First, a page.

Migraine headache affects approximately 20% of the population (predominantly women) and is one of the main causes for loss of work. Although the headache phase involves cerebral and extracerebral blood vessels and perivascular trigeminal nerve fibers, the triggering mechanisms of migraine are not known. Several events are known to anticipate and possibly trigger migraine headaches such as the aura. We recently demonstrated that cortical spreading depression (CSD) an intrinsic brain parencymal event underlying migraine visual aura initiates a cascade of events in the overlying meninges consistent with trigeminovascular activation and compatible with lateralized head pain. Nitroglycerin (a prodrug for Nitric Oxide) administered to migraineurs triggers the typical migraine headaches 4-6 hours after infusion (in migraineurs but not control subjects) and promotes delayed inflammation and new gene expression in dura mater consistent with development of headache. In this proposal we will address three specific aims;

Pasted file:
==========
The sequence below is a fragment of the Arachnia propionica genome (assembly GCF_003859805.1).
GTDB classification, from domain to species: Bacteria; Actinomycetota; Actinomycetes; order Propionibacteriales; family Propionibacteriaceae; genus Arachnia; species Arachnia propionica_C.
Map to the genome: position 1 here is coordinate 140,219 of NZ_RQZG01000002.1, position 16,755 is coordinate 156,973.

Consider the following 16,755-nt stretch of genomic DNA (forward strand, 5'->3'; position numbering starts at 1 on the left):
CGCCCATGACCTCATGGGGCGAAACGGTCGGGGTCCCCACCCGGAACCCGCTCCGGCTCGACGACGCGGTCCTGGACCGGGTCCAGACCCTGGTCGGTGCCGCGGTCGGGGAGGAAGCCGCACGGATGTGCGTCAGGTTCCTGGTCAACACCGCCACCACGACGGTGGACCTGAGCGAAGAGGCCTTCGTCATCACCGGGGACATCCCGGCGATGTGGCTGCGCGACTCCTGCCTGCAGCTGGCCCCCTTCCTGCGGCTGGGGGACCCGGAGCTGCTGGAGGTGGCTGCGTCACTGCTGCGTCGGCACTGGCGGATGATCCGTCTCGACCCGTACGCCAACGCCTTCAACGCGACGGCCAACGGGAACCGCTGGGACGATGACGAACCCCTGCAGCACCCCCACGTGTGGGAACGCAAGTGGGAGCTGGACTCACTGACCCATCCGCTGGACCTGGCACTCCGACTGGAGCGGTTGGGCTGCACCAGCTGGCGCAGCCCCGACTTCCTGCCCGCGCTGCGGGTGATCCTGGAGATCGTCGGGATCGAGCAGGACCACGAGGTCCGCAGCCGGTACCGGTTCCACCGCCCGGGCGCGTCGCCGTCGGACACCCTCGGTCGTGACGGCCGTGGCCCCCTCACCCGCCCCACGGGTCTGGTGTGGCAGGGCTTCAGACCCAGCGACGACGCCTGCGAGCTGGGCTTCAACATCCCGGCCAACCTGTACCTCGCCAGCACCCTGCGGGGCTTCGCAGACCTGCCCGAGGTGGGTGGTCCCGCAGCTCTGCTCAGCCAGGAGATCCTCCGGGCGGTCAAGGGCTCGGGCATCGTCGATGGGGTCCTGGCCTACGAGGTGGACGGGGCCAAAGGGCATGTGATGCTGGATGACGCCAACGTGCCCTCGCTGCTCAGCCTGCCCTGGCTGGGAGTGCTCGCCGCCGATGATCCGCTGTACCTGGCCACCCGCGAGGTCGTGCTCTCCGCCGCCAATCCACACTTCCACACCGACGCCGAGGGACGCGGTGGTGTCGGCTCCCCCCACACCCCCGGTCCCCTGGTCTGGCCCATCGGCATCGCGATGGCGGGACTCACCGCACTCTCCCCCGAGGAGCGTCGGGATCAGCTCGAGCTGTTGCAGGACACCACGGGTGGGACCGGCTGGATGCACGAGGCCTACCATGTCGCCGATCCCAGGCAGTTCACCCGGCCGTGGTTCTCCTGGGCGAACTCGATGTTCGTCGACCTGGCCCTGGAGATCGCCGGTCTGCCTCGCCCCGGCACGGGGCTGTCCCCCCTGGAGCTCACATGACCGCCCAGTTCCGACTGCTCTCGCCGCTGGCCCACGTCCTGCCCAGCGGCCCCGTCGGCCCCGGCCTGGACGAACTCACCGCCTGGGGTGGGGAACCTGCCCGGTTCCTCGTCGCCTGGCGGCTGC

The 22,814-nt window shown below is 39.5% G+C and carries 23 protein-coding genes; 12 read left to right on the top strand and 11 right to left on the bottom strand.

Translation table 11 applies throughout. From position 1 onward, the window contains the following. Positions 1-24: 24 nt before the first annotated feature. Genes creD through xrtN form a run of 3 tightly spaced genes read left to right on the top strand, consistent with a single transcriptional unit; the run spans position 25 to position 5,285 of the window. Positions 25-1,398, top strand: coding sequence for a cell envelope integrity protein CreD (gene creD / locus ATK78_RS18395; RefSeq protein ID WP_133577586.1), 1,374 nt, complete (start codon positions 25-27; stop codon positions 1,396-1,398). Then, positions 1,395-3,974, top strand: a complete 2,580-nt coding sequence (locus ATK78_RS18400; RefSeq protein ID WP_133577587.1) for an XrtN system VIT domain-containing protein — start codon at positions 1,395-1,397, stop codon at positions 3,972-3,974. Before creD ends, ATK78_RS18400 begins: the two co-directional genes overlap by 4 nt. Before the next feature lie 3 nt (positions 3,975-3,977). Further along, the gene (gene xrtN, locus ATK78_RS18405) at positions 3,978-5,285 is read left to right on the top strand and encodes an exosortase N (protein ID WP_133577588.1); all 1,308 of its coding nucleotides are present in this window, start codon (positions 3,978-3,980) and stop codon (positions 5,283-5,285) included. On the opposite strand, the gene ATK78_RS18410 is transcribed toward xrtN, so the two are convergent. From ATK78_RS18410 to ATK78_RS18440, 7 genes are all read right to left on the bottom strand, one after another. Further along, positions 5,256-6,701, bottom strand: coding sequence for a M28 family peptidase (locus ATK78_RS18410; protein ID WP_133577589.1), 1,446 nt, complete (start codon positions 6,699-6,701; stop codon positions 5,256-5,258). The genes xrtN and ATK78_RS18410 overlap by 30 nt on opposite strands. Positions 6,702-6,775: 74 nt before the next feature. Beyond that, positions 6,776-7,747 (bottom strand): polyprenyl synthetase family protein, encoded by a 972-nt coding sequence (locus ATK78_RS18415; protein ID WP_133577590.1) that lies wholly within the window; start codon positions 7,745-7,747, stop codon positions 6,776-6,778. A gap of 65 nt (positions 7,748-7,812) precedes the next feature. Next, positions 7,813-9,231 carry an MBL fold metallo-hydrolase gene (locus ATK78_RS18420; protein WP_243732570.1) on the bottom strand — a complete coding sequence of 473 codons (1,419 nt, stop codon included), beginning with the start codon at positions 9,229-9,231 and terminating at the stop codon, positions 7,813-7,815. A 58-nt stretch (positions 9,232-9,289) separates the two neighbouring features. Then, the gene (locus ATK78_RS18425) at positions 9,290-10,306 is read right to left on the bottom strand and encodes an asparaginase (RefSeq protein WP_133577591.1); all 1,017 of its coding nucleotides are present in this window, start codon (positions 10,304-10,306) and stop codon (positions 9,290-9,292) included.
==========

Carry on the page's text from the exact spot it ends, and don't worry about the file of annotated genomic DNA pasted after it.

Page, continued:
the first aim will investigate how intense brain activity within the brain parenchyma (CSD) activates meninges and perivascular trigeminal nerve axons through the gila limitans and blood brain barrier.
Aim 2 will study the role of matrix metalloproteinases (MMP) in CSD triggered trigeminal activation.
Aim 3 will examine whether MMP activation via NO generation (nitroglycerin) is common to both triggers. These goals are intended to extend novel findings and provide evidence for a common mechanism for trigeminal activation by events known to trigger headache. This proposed research will be done primarily in Ankara, Turkey at Gazi University by Associate Professor Dr. Hayrunnisa Bolay in collaboration with Prof. Dr. Michael A. Moskowitz from Massachusetts General Hospital, as an extension of NIH grant (PO1 NS35611, Migraine Pathophysiology and Treatment Mechanisms).